(For more Reuters DEALTALKS, click [DEALTALK/])
* Competitors could look to counter Intel's move
* Security software key part of integrated offering
* Intel deal could push up premiums for other deals
* Deal helps make busiest M&A week in Aug. since '06
By Bill Rigby and Paritosh Bansal
SEATTLE/NEW YORK, Aug 19 Intel Corp's (INTC.O)
surprise $7.7 billion bid for McAfee Inc MFE.N may trigger
more deals as competitors scramble for a piece of the rapidly
growing software security sector.
Technology giants Oracle Corp ORCL.O, Hewlett-Packard Co
(HPQ.N), IBM Corp (IBM.N) and EMC Corp EMC.N -- which are all
looking to expand the "stack" of hardware and software they
offer corporate clients -- could move to counter Intel's
That puts the spotlight on the world's biggest software
security company, Symantec Corp (SYMC.O), and a number of
smaller companies such as Checkpoint Systems Inc CKP.N,
Sourcefire Inc FIRE.O, Websense Inc WBSN.O and SafeNet.
"We're in the early stages of a major consolidation in
software, particularly in security," said FBR Capital Markets
analyst Daniel Ives. "This deal speaks to the convergence of
hardware and software, which is becoming increasingly more
important as the industry consolidates."
The larger tech companies are all moving towards offering
big-spending corporate clients an integrated range of products
and services to help them manage networks and data. Security is
now a critical part of that offering, making expert providers
The push to diversify has triggered a wave of consolidation
in the tech sector. Earlier this month, Dell Inc DELL.O
agreed to buy data storage company 3PAR Inc (PAR.N) for $1.15
billion. Last month SAP AG (SAPG.DE) bought Sybase for $5.8
billion and Hewlett-Packard bought smartphone-maker Palm for
Symantec itself has been on the acquisition trail. In June,
it bought PGP Corporation and GuardianEdge, two privately held
companies focusing on email and data encryption, for an
undisclosed sum. This month, it closed its deal to buy Verisign
Inc's (VRSN.O) payment authentication unit for about $1.3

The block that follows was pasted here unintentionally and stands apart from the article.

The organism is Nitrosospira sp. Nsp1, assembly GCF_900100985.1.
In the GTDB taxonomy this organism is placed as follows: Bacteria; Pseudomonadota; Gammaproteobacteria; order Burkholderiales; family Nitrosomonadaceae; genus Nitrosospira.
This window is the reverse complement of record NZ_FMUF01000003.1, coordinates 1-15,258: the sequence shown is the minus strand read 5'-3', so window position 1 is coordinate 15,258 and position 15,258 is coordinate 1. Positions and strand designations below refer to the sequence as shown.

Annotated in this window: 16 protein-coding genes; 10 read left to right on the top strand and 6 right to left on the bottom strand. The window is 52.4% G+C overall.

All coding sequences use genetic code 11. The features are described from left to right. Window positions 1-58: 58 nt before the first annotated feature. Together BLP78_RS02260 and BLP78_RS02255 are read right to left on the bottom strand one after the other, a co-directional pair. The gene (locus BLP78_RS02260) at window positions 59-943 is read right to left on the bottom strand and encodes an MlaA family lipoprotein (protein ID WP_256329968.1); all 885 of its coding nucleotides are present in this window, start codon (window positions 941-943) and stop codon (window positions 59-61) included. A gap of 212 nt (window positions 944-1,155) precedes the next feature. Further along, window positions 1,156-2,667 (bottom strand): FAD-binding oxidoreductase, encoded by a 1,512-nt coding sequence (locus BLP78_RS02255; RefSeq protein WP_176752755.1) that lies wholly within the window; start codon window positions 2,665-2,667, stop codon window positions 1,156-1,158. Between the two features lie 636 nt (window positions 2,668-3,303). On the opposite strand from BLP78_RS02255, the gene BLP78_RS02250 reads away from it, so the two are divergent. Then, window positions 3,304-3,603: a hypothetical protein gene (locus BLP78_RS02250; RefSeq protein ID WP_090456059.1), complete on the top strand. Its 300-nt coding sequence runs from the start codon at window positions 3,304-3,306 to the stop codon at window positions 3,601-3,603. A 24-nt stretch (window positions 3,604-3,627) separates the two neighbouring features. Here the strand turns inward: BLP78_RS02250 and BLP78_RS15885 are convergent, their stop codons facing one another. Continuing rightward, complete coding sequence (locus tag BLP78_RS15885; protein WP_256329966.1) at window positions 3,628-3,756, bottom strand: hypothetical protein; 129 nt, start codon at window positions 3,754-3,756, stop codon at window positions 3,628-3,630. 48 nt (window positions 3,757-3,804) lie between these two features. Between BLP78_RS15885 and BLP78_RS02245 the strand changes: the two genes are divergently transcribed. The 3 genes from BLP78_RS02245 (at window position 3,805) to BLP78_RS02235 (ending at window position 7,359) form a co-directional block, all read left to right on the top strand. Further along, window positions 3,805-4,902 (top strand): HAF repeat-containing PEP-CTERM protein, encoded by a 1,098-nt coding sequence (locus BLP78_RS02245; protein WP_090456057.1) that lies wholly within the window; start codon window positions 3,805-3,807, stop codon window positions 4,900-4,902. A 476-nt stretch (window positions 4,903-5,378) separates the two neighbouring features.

Symantec shares jumped 6.2 percent on Thursday, giving it a
market value of around $10 billion.
Intel's deal for McAfee adds to what is turning into an
unusually active August for M&A activity. Deals worth nearly
$90 billion have been announced this week alone, making it the
largest week since August of 2006, according to Thomson Reuters
Serial acquirer Oracle, the business software maker that
branched out into hardware with its purchase of Sun
Microsystems in January, may feel forced to match Intel's
"Oracle almost has all the pieces for an integrated stack,
but is basically relying on somebody else to secure its
offering," said Richard Williams, an analyst at Cross Research,
who has a "buy" rating on Symantec. "That leads me to think
that Oracle at some point will try and take out Symantec."
Oracle, which has spent more than $42 billion to buy some
60 companies over the past seven years, declined comment.
Hewlett-Packard, the world's biggest PC maker, is also a
potential big acquirer in the sector.
Only this week it bought Fortify Software, which sells
compliance and anti-attack software to companies, for an
undisclosed sum. Hewlett-Packard, which is looking for a chief
executive after the acrimonious departure of Mark Hurd earlier
this month, declined comment.
IBM, which said in May it budgeted some $20 billion for
mergers and acquisitions through 2015, could also be a buyer.
It was not immediately available for comment.
"I do think that these other companies will take a serious
look at whether they need to do an acquisition or not," said
Steve Sonne, an M&A partner at law firm O'Melveny & Myers.
Microsoft Corp (MSFT.O), the world's biggest software
maker, can never be ruled out as an acquirer, but it already
has a range of security products such as Forefront for business
customers and Security Essentials for home users. It declined
to comment on plans to acquire in the sector.
Software deals draw price-to-earnings (PE) multiples in the
high 20s to low 30s, said a source close to the McAfee deal.
Intel paid a forward PE multiple of 18 to 19 times for
McAfee, which was trading around 11 times PE after a couple of
rough quarters, said the source, who spoke on condition of
anonymity because he was not authorized to talk to the media.
At $48 per share, McAfee shareholders got a 60 percent
premium to Wednesday's closing price.
That follows a slew of other rich premiums in recent
technology sector deals, such as the 56 percent premium that
German software maker SAP paid for Sybase and an 87 percent
premium that Dell is paying for 3PAR.
Sellers are likely to seize on that number in the future.
"Other sellers will try to use that as a benchmark to try
to get a higher premium," Sonne said. "If somebody else gets
offered a 20 percent premium, I am sure that the seller will
say: 'But McAfee just got 60.'"
(Additional reporting by Gabriel Madway, Jennifer Saba and
Ritsuko Ando; editing by Andre Grenon)